How to make Choux Pastry

How to make Choux Pastry

Choux pastry is a really versatile pastry to have up your sleeve, it gives some people grief so I thought I’d do a quick how to before using it in a recipe.

Traditionally used for profiteroles, choux pastry can also be made into a great variety of lovely things, eclairs and gougere included!

120ml whole milk
120ml water
115g butter, cubed
1/4 tsp sugar
1/4 tsp salt
140g plain flour
5 large eggs

Makes 45 profiterole balls, 24 x 8cm mini eclairs or 12 full size eclairs.

Place the water and milk into a large saucepan, with the butter, salt and sugar.

Have your eggs ready and the flour in a bowl on standby!

Heat the pan over a low heat until the butter is melted.

Turn up the heat and bring it to a rolling boil.  Turn the heat down to medium.

Add all the flour to the pan and with a wooden spoon mix for your life.

As the flour incorporates the mixture will come together and lift from the sides of the pan.

Turn off the heat and remove.

One by one add the eggs mixing well after adding each.

It will seem like it’s never going to incorporate but all of a sudden it does don’t worry.

You will need a strong mixing arm – keep going!

After the addition of one egg.

After two eggs

After three eggs

After four eggs

Five eggs added – the perfect choux pastry

Once all the eggs are combined you will have a thick glossy choux pastry that’s ready to use. It should hold it’s shape when you dollop or pipe it.

For profiteroles/choux balls shape with a desert spoon and lay on baking trays lined with greaseproof paper or bake o glide.

For long eclairs pipe the mixture from a piping bag fitted with a round open 1cm nozzle.

If your choux pastry has ‘tails’ use a dampened finger to push them back into shape.

Bake in the oven at 180c Fan/200c/Gas Mark 5 for 15-20 minutes until lovely puffy and golden.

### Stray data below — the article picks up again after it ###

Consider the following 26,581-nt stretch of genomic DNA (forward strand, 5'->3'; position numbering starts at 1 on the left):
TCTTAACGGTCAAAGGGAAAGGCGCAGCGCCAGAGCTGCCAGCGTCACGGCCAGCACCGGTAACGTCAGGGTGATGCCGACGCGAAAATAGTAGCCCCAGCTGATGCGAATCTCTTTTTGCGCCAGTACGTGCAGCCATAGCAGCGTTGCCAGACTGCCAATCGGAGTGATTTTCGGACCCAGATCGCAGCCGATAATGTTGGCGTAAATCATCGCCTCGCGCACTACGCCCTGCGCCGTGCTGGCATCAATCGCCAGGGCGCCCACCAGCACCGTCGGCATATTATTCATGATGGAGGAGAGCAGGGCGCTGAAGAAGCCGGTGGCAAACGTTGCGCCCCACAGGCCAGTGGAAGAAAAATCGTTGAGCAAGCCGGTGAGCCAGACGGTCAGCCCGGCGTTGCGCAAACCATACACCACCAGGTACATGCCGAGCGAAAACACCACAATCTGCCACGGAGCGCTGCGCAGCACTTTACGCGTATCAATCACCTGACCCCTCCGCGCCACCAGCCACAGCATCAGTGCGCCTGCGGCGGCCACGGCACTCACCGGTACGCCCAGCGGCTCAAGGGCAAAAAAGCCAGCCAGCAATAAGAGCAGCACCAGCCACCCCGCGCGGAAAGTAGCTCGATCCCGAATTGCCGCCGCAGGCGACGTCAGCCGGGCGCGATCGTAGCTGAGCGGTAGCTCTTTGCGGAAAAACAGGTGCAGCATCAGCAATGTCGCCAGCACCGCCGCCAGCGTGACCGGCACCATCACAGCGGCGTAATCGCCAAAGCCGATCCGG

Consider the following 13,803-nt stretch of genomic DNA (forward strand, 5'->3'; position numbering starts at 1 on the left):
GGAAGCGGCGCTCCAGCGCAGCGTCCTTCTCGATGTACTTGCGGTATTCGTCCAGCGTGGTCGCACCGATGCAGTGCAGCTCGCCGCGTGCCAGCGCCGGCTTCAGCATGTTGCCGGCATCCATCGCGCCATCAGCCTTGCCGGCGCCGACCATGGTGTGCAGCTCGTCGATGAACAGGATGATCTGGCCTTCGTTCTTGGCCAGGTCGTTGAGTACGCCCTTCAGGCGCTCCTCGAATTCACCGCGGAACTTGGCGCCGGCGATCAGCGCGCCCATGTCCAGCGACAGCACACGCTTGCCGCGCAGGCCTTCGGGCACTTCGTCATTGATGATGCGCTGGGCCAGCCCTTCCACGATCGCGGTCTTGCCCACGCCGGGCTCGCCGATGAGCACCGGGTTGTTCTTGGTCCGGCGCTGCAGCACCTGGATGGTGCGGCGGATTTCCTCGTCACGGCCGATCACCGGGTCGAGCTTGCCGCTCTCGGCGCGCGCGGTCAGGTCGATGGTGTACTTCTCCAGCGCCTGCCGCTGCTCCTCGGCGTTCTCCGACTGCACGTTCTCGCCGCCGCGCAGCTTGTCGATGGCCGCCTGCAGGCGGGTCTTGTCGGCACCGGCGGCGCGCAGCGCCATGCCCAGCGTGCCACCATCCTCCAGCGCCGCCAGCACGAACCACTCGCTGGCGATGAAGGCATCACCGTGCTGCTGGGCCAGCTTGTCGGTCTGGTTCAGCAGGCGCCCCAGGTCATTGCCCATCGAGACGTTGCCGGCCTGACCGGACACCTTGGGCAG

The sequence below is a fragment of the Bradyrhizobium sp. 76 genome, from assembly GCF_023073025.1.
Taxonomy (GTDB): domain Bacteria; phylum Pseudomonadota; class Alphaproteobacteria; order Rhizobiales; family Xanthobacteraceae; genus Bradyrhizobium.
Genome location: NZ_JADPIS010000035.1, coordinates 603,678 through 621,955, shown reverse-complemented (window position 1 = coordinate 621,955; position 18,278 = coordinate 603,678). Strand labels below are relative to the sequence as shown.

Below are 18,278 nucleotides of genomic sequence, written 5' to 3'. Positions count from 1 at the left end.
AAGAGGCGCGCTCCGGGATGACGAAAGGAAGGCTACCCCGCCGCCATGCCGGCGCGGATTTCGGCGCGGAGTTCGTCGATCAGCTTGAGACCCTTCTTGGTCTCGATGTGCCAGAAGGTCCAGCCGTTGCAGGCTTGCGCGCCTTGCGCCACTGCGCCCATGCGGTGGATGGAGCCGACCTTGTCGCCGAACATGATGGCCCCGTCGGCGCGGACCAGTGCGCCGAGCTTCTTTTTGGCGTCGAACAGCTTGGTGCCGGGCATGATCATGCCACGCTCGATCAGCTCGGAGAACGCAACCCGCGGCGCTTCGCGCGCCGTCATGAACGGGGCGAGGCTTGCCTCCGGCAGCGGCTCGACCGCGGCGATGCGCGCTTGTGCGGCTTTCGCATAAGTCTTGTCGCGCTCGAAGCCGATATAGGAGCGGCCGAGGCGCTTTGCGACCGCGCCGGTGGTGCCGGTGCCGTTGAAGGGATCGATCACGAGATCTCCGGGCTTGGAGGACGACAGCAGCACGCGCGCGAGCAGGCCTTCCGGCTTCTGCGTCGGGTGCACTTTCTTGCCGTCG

Now here’s the important bit – although they are nice a crisp and golden on the outside there is still steam and moisture trapped inside.  Take a sharp knife and make a slit in each choux bun, place them back on the tray and pop them back in the oven for 3 minutes until they are nice and dry on the inside.

If you skip this stage and moisture in the bun will soften the choux and make it soggy and limp.

If you’re making long eclair type choux, instead of just a slit I cut them in half using a sharp pair of kitchen scissors before laying them open on the tray and then back in the oven to dry out. Just make sure you keep each pair together side by side so you know which is the right top for the right bottom!

You can keep choux shells once baked for 24 hours in an airtight container if you wanted to make them in advance.  If they seem less crisp refresh in a hot oven for two minutes before using.Once filled with cream, custard or whatever takes your fancy they are best served straight away as they will start to absorb the moisture from the filling and start to go soggy.You can bake and then freeze right away,  when defrosted refresh in the oven to crisp up for a couple of minutes before filling.You can also open freeze piped dough before baking.  Baking from frozen you will need to add five minutes or so to the baking time .

How to make Choux Pastry
How to make Choux Pastry

Ruth Clemens, Baker Extraordinaire

Finalist on BBC2 The Great British Bake Off

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29 Responses to How to make Choux Pastry

  1. Matt Walton says:

    You make it sound so easy! The one time I tried to make choux pastry it was a complete disaster. I suppose it might be time I tried again.

  2. Homeschool on the Croft says:

    Yummmmmm! I haven't made profiteroles for ages, and now you've definitely put me in the notion… just what my diet needs. Ahem.
    I normally m ake double and freeze half of them, and – as you say – give them a wee bit in the oven when I defrost them.
    Delicous…. but you are to blame for the extra couple of pounds I'm gonna be carrying this time next week. You do realise that?!

  3. At Anna's kitchen table says:

    Brilliant tutorial!
    I was just thinking the other day that I've never attempted choux.
    Maybe now I should….

  4. Victoria says:

    thanks ruth, choux pastry is one thing that totally terrifies me! actually…anything that relies on a piping bag terrifies me! will build up some courage soon!! 🙂

  5. Robyn Clarke says:

    I love choux pastry. I blogger some a while ago filled with maple mousse, they were devine!

  6. talesofpiglingbland says:

    I was surprised how easy choux is…and everyone is really impressed byt them 🙂 Great how-to as always. I'll be using it to make mine better and more reliable – thanks!

  7. Matthew says:

    I have never tried to make this pastry but have always wanted to, gonna give this a go this week and make some Chocolate Eclairs. Lush

  8. Franziska says: